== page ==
The Parameterization for Land–Atmosphere–Cloud Exchange (PLACE), a typical surface–vegetation–atmosphere transfer (SVAT) parameterization, was used in a case study of a 2500 km2 area in southwestern Oklahoma for 9–16 July 1997. The research objective was to assess PLACE’s simulation of the spatial variability and temporal evolution of soil moisture and heat fluxes without optimization for this case study. Understanding PLACE’s performance under these conditions may provide perspective on results from more complex coupled land–atmosphere simulations involving similar land surface schemes in data-poor environments. Model simulations were initialized with simple initial soil moisture and temperature profiles tied to soil type and forced by standard meteorological observations. The model equations and parameters were not adjusted or tuned to improve results.

For surface soil moisture, 5- and 10-cm soil temperature, and surface fluxes, the most accurate simulation (5% error for soil moisture and 2 K for 5- and 10-cm soil temperature) occurred during the 48 h following heavy rainfall on 11 and 15 July. The spatial pattern of simulated soil moisture was controlled more strongly by soil texture than was observed soil moisture, and the error was correlated with rainfall. The simplifications of the subsurface soil moisture, soil texture, and vegetation cover initialization schemes and the uncertainty in the rainfall data (>10%) could account for differences between modeled and observed surface fluxes that are on the order of 100 W m−2 and differences in soil moisture that are greater than 5%. It also is likely that the soil thermal conductivity scheme in PLACE damped PLACE’s response to atmospheric demand after 13 July, resulting in reduced evapotranspiration and warmer but slower-drying soils. Under dry conditions, the authors expect that SVATs such as PLACE that use a similar simple initialization also would demonstrate a strong soil texture control on soil moisture and surface fluxes and limited spatial variability.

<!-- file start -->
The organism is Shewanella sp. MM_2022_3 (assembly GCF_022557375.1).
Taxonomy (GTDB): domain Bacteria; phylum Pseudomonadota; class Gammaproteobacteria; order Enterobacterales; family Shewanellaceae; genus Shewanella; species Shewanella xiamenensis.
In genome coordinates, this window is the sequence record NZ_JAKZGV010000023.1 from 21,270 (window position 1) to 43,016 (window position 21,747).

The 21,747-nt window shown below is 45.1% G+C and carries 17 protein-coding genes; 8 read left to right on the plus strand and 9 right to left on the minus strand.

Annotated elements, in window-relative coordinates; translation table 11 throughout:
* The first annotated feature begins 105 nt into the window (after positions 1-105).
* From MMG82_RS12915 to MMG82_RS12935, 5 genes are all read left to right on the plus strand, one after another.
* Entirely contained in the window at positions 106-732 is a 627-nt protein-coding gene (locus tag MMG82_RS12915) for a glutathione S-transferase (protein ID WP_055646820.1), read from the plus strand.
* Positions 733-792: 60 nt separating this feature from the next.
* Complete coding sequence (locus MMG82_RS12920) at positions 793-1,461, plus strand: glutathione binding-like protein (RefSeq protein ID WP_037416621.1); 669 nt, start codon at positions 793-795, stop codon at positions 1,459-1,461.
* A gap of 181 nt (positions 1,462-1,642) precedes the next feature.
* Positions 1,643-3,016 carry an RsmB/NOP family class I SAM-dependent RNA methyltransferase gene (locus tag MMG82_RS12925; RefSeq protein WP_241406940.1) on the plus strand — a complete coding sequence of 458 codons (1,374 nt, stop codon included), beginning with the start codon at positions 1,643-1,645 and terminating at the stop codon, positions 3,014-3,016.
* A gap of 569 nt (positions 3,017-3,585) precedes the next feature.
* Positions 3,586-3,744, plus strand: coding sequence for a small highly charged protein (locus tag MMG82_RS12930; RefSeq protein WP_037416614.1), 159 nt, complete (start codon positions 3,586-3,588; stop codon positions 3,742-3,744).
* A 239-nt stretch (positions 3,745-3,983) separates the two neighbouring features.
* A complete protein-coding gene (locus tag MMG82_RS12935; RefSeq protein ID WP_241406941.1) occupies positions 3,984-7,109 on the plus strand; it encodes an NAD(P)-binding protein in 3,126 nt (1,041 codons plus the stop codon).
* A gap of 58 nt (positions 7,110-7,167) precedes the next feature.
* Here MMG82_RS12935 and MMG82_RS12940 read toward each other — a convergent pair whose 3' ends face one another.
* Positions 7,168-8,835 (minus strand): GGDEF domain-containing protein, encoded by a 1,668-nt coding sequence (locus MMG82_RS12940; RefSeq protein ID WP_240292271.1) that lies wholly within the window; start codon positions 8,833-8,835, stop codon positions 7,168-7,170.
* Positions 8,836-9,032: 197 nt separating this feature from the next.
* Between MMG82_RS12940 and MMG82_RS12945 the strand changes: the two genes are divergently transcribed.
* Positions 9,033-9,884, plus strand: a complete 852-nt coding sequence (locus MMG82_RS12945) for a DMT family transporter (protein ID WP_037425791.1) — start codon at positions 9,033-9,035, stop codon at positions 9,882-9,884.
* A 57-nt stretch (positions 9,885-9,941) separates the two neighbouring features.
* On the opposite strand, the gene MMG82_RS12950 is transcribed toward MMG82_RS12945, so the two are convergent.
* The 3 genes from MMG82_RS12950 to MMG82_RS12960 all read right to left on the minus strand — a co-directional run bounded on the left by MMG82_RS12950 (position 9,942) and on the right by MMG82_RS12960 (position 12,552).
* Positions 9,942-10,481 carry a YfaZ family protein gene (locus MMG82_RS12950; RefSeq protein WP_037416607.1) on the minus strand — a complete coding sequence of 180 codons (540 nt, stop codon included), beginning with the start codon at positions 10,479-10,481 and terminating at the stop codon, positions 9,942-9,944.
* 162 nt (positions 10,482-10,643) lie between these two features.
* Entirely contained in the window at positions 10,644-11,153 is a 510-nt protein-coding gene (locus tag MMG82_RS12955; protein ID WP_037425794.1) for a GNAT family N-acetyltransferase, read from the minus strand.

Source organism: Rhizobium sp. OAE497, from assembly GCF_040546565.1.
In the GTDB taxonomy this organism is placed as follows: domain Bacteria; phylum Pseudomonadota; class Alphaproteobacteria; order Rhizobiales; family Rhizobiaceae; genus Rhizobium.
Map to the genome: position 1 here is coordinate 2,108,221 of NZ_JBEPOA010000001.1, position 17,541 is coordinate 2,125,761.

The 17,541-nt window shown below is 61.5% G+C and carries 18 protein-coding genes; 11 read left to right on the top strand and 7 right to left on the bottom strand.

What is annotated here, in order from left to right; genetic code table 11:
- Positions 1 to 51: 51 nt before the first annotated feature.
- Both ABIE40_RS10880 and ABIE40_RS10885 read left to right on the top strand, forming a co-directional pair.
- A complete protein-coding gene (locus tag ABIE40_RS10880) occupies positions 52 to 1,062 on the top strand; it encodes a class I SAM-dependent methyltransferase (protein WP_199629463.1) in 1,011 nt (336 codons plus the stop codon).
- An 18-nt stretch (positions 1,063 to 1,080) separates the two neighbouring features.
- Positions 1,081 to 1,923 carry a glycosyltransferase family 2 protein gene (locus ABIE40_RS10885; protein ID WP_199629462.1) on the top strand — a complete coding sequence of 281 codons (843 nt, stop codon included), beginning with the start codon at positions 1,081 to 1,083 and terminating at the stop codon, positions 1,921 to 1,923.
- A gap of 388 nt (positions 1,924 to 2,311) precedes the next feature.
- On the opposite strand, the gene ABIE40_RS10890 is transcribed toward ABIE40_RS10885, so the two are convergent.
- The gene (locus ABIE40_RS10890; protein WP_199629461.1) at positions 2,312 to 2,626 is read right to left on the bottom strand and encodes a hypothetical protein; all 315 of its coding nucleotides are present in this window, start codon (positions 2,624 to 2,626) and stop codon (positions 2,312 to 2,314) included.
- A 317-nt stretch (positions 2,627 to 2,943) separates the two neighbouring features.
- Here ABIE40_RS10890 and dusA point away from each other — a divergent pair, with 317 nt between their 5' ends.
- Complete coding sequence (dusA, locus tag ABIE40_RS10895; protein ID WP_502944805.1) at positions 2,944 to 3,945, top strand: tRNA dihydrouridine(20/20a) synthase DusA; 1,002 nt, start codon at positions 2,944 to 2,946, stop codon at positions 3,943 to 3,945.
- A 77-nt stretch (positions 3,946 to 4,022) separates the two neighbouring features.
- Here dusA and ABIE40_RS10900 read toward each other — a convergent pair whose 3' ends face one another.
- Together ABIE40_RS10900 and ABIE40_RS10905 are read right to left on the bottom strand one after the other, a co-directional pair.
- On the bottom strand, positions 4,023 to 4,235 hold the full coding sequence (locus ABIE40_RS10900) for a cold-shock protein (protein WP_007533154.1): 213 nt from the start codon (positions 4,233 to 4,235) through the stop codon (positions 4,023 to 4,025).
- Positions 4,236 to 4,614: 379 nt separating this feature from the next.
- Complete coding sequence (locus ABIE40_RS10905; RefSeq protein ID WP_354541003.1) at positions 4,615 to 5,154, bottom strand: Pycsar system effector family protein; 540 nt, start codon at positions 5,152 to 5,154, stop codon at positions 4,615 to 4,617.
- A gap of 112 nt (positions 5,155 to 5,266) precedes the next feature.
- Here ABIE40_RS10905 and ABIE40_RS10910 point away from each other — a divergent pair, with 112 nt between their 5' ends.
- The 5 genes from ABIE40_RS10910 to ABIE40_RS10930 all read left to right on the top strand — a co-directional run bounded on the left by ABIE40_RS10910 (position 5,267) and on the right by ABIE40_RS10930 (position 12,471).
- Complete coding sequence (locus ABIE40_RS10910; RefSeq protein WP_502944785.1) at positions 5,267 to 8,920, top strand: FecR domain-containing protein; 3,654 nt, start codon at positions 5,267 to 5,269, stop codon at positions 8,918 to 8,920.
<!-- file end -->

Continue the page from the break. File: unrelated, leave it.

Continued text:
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Amin K. Dezfuli
,
Charles M. Ichoku
,
George J. Huffman
,
Karen I. Mohr
,
John S. Selker
,
Nick van de Giesen
,
Rebecca Hochreutener
, and
Frank O. Annor

Abstract

Understanding of hydroclimatic processes in Africa has been hindered by the lack of in situ precipitation measurements. Satellite-based observations, in particular, the TRMM Multisatellite Precipitation Analysis (TMPA) have been pivotal to filling this void. The recently released Integrated Multisatellite Retrievals for GPM (IMERG) project aims to continue the legacy of its predecessor, TMPA, and provide higher-resolution data. Here, IMERG-V04A precipitation data are validated using in situ observations from the Trans-African Hydro-Meteorological Observatory (TAHMO) project. Various evaluation measures are examined over a select number of stations in West and East Africa. In addition, continent-wide comparisons are made between IMERG and TMPA. The results show that the performance of the satellite-based products varies by season, region, and the evaluation statistics. The precipitation diurnal cycle is relatively better captured by IMERG than TMPA. Both products exhibit a better agreement with gauge data in East Africa and humid West Africa than in the southern Sahel. However, a clear advantage for IMERG is not apparent in detecting the annual cycle. Although all gridded products used here reasonably capture the annual cycle, some differences are evident during the short rains in East Africa. Direct comparison between IMERG and TMPA over the entire continent reveals that the similarity between the two products is also regionally heterogeneous. Except for Zimbabwe and Madagascar, where both satellite-based observations present a good agreement, the two products generally have their largest differences over mountainous regions. IMERG seems to have achieved a reduction in the positive bias evident in TMPA over Lake Victoria.

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J. T. Pasquier
,
R. O. David
,
G. Freitas
,
R. Gierens
,
Y. Gramlich
,
S. Haslett
,
G. Li
,
B. Schäfer
,
K. Siegel
,
J. Wieder
,
K. Adachi
,
F. Belosi
,
T. Carlsen
,
S. Decesari
,
K. Ebell
,
S. Gilardoni
,
M. Gysel-Beer
,
J. Henneberger
,
J. Inoue
,
Z. A. Kanji
,
M. Koike
,
Y. Kondo
,
R. Krejci
,